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    #Budget2023: Alcohol industry welcomes inflationary hike on excise duties

    South African associations representing the alcoholic beverages industry have welcomed the inflation-linked excise tax increases, following years of above-inflation hikes.
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    Finance Minister Enoch Godongwana announced during the Budget Speech that excise duties on alcohol increased in line with expected inflation of 4.9%, with the rate for sparkling wine pegged at 3.2 times that of natural unfortified wine.

    The Beer Association of South Africa (Basa) said the inflationary hike reflects that National Treasury has indeed recognised the increased pressures faced by businesses. It added that the beer industry (particularly the craft sector) is still trying to recover from the Covid-19 national lockdown and associated four alcohol bans, while at the same time trying to survive the devastating impact of severe load shedding.

    "Any increase in excise thus places enormous pressure on an industry that is a major contributor to the South African economy, with 1 in every 66 jobs in the country sustained by the sector. Furthermore, R1 for every R79 of the country's GDP is attributable to beer-related economic activity, which means the beer industry makes up roughly 1.3% of the country's GDP," Basa said.

    The South African Liquor Brandowners Association (Salba) also welcomed the news, and noted that the increase will enable the alcohol industry to live up to its potential to contribute to economic growth. Salba chairperson Pamela Nkuna said, "Salba made submissions to Treasury and Sars, proposing a moderate excise tax adjustment that was not higher than inflation, and we welcome the minister's decision.”

    Salba said the alcohol industry is a significant contributor to the fiscus through the number of people it employs who pay tax to the proceeds paid to the government from excise taxes. The industry also enables an estimated 100,000 licensed independent SMME alcohol traders to continue trading, earning a livelihood and providing much-needed jobs, it said.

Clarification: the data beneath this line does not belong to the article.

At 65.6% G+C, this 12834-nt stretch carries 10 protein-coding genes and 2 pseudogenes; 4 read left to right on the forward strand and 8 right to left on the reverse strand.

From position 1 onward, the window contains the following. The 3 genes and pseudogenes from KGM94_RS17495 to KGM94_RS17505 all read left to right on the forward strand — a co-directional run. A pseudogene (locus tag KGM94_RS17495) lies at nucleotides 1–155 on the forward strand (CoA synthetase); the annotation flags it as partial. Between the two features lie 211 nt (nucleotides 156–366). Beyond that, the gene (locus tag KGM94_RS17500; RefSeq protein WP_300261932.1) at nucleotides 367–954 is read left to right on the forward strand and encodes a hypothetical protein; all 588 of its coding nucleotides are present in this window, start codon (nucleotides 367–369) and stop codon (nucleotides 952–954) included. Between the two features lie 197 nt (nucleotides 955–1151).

Nkuna added that the sector was committed to playing a significant role in the nation's economic recovery. “We believe that private business ‒ from corporate through to small to medium enterprises (SMEs) ‒ has a vital role to play in alleviating poverty through job creation and encouraging business expansion. We are pleased that the minister’s announcement on excise rates is in line with inflation. This will allow businesses to contribute at their full potential in terms of their ability to create jobs, encourage the growth of SMEs, attract foreign investment, and contribute to the fiscus.”

    Levelling playing field with illicit trade

    Salba CEO Kurt Moore said that the decision to increase excise on spirits in line with inflation will help to curb the rampant growth of illicit traders, who pay little or no excise, to profit at the cost of the legal sector.

    "Continued above-inflationary excise increases over a number of years – particularly on spirits, which carries a high excise duty and is most prevalent in the illicit trade – have contributed to the situation where legal alcohol prices now exceeded those of illicit alternatives by 43% on average. The decision to increase excise in line with inflation recognises this and starts to level the playing field, disincentivising illicit traders by reducing their competitive advantage.”

    Illicit traders seized the opportunity created by high excise on the legal market to provide cash-strapped consumers with easy access to cheaper alternatives, almost doubling their market share in less than a decade. By volume, it currently represents 22% of the South African alcohol market.

    In contrast, the legal alcohol industry value chain in 2019 supported almost a million livelihoods, contributed R173bn at market prices to GDP, including the payment of R72bn to the fiscus in indirect taxes alone.

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